Combat uses regular six-sided with 5s and 6s counting as hits. The ship with the highest Sails rating gets to shoot first and as described rolls dice equal to the lower of its Cannons and Crew ratings. The captain may choose any part of the enemy ship as a target and successes directly reduces the level of the targeted component. Whenever the rating of any component falls below one, the ship is considered crippled and must move to Pirate’s Cove. Alternatively, the captain may elect to flee from combat when it’s his turn to act, though you risk a mutiny in doing so.

The wide variety of tavern cards make an already random game more random.

The game lasts for a fixed number of turns and only Fame Points are worth anything at the end of the game. Some tavern cards are worth Fame Points as well and are revealed at the end. In addition, there are also tavern cards that gives bonuses in combat, allow one component of your ship to absorb more damage and there’s even the parrot cards, which acts as a sort of special component for your ship. One type of tavern card allows you to manipulate the Royal Navy ship which you can use to spoil the plans of your fellow pirates. Another type of neutral unit are the legendary Pirate Captains. You draw one of these from the deck and they stay on the map, moving in a fixed sequence from island to island until they’re defeated, at which point a new one appears. You instantly gain Fame Points if you beat one of them, but they’re so powerful that I doubt many players will try.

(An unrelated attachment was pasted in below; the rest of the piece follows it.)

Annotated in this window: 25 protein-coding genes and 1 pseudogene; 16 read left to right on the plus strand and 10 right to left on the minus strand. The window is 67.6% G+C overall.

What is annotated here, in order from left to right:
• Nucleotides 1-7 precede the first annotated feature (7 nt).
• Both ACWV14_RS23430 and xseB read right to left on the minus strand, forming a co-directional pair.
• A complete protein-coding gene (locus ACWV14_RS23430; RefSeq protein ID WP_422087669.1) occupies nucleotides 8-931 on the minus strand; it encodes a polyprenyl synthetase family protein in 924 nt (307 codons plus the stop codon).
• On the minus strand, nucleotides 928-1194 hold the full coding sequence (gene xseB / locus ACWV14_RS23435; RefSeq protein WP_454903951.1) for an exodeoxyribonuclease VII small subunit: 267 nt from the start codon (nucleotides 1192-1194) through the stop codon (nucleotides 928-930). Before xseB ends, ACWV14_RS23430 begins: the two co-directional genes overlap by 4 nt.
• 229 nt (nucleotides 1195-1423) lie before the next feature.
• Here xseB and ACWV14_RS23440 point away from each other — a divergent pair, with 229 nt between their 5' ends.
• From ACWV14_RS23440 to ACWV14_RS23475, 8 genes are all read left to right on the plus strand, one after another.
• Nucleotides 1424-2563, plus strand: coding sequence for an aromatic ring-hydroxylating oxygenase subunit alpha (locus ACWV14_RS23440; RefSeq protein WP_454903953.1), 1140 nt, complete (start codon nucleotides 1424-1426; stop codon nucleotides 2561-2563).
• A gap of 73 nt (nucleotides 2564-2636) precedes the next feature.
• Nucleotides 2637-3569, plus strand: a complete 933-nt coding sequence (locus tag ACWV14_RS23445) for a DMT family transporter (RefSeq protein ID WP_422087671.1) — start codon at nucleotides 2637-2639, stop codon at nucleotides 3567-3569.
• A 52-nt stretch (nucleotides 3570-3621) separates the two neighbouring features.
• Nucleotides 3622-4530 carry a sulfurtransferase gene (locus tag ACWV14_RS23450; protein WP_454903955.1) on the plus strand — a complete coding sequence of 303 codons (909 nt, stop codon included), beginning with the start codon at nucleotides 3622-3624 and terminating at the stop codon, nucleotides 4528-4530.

I feel that there’s relatively little strategy involved in the game apart from the bluffing game of choosing which island to go for. As always, dice-based combat is always random but in this case, even a single hit or two can determine who comes out on top as the victim’s ratings are reduced immediately before he has a chance to return fire, exacerbating the luck factor. Another source of randomness is the huge variety of tavern cards. Shan won this game and she admitted that it was because every card she drew helped her. She had the best parrot which let her roll six dice in combat until it was killed regardless of the state of her cannons and crew and the best combat card which meant that she could only be hit on a 6.

Overall Pirate’s Cove is a real disappointment. It’s too simple and random to appeal for older gamers while being too cutthroat for kids. A player could easily see his carefully upgraded ship become crippled over the course of a single fight. I tangled with Sean a few time and he always went for the fastest way to cripple me, if he wanted to, he could always take the time to slowly reduce every component of my ship to ruins at little risk to himself. It’s hard to see how anyone could come back from something like that.

Written on March 4 2011 and is filed under Boardgames. You can follow any responses to this entry through the RSS 2.0 feed. You can leave a response, or trackback from your own site.

Leave a Reply

Designed by Gabfire